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Give Yourself a Break!

Gary Gilles is a Licensed Clinical Professional Counselor in private practice for over 20 years. He is also an adjunct faculty member at the University ...Read More

In this era of multi-tasking, we endure increasing tension at work and home. In our effort to accomplish more in the same amount of time, we often eliminate breaks from our work schedule. But research indicates that short, frequent breaks actually help us get more accomplished by reducing stress and helping us concentrate better.

Break During Dips

Our bodies go through cycles each day where energy and activity peak and then subside. You might notice that you have more energy in the morning hours and after dinner, but get tired in the middle of the afternoon. This pattern is typical for most people. So it makes sense to plan a break during this natural down cycle when your body is tired and needs a recharge. This period usually occurs between 2 and 4 p.m. in the afternoon for most people. Not coincidentally, this is also the time when most accidents occur because people are tired and less attentive to what they are doing. And contrary to popular opinion, research show that employees who take frequent breaks demonstrate increased alertness and productivity because their minds and bodies are rejuvenated.

Some people eliminate breaks because they fear lost productivity. But a National Institute for Occupational Safety and Health (NIOSH) study showed frequent, short breaks throughout the day did not affect a worker’s ability to be productive. Further research shows that frequent breaks help alleviate or prevent musculoskeletal discomfort and eyestrain.

Regular breaks might also improve your relationships. Excessive stress doesn’t stay contained; it bleeds out and affects your entire life, including those relationships that are most important to you. This includes your spouse, children, friends and co-workers. Regular breaks help alleviate some of that stress by giving you an opportunity to blow off some of that steam before you say or do something you might later regret.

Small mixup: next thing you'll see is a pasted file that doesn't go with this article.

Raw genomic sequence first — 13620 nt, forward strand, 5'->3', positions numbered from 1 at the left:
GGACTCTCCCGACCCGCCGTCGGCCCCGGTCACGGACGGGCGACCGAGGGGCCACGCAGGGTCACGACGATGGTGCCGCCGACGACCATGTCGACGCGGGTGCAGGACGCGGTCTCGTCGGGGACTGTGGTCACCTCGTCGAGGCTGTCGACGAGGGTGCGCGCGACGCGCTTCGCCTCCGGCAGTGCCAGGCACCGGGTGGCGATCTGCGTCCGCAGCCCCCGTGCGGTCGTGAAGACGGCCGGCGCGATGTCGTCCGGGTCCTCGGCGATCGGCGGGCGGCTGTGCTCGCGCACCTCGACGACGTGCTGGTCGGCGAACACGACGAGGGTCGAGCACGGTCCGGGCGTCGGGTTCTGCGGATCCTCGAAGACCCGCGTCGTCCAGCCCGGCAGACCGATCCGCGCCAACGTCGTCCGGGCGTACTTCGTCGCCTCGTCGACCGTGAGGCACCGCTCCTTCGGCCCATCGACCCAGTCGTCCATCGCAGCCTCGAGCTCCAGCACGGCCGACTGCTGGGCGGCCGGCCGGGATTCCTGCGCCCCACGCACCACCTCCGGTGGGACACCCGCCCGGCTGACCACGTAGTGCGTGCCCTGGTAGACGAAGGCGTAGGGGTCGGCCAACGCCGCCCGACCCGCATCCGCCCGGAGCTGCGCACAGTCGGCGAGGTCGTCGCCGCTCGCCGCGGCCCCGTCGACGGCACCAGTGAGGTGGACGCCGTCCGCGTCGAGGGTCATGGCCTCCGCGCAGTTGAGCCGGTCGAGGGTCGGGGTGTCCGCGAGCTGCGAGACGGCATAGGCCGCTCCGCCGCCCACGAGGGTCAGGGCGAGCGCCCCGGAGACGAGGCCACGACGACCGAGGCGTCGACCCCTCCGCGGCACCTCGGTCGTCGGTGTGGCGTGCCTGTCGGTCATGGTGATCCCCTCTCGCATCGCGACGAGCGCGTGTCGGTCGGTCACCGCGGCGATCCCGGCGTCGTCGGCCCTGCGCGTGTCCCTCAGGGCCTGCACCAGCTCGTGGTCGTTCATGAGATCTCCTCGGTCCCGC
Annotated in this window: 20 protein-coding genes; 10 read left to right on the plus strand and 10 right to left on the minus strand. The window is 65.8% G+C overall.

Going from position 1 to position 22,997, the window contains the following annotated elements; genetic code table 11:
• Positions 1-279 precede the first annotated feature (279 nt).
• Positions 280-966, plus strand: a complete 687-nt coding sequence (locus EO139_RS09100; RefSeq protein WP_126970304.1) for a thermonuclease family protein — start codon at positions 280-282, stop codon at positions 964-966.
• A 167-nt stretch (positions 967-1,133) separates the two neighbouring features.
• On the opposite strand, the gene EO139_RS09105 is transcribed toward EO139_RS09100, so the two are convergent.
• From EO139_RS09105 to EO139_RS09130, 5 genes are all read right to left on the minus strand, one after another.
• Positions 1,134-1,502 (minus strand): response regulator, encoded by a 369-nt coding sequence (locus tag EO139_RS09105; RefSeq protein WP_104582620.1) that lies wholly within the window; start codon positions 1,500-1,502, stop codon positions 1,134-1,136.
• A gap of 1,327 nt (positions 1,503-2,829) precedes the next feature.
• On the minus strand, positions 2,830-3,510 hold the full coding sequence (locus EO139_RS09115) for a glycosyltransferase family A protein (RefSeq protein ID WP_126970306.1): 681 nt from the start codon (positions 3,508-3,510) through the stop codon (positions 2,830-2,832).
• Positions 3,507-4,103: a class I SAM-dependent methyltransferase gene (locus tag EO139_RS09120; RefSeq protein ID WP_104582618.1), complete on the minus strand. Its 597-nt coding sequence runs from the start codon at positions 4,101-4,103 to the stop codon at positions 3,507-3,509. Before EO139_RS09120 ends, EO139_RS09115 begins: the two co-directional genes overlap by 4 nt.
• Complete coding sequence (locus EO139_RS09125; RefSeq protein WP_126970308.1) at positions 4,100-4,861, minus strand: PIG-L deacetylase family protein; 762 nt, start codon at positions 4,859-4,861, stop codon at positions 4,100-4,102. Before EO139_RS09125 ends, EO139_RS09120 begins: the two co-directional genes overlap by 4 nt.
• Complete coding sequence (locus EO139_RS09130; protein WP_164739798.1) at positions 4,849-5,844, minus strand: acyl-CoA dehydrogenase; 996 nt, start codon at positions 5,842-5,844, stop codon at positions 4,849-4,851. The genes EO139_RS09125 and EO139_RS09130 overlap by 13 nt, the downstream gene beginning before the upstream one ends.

Body Cues

How do you know when you need a break? Listen to your body. Do your eyes hurt from looking into the computer screen? Do your legs feel stiff from sitting in the same position for a long period? Are you yawning about every 90 seconds? These are just a few of the signals your body is sending to tell you it’s time for a break. Too often, though, we ignore these signals because we think that a break will cut into our productivity. But you will actually accomplish more in the long run, because a few minutes away from your work will enhance your physical and mental capacity.

Break for Results

Taking breaks that refresh you mentally and physically are easy if you make the time. Choose one or more of the following suggestions to practice during your next break.

  • Stretching. If you are like many who sit behind a desk or computer for long hours, get out of your chair at least once an hour to walk around and stretch your arms and legs. Also, periodically getting your eyes away from the computer screen decreases eye fatigue.
  • Walking. Movement caused by walking helps increase circulation, makes you more alert, and helps to decrease tension in your body. In addition, a change of scenery might provide you with a new perspective or solution to a particular problem.
  • Breathing. Controlled breathing exercises involve a slow, deep intake of air through the nose and exhaling through the mouth. This is an excellent way to relieve tension, increase alertness, and refresh your mind. These breathing exercises can be done either sitting in a chair or lying down. Try doing about seven or eight repetitions two or three times a day for best results.
  • Exercise. When possible, go for that 20 minute walk, or get on the bicycle or stationary bike. Brief periods of exercise that gets your heart rate up increase circulation, decrease drowsiness, heighten your senses, increase your appetite, and helps manage weight.
  • Visualization. Visualization is a technique that helps you gain the benefits of a peaceful environment when you can’t actually go there. For instance, in the midst of a busy workday, you sit in a chair or lie down for a few moments and envision being in a favorite vacation spot or sitting in a bubbling hot tub that is melting the stress away. Imagine as much sensual detail as you can: sights, sounds, smells. It sends neurological messages to the brain telling it to relax.

When practicing these techniques, follow your body’s cues and don’t let your break be dictated by a strict regimen. When breaks become simply another item on your to-do list, you won’t get the benefit you are looking for. Instead, take a break when you need it most.

Keep Reading By Author Gary Gilles, LCPC
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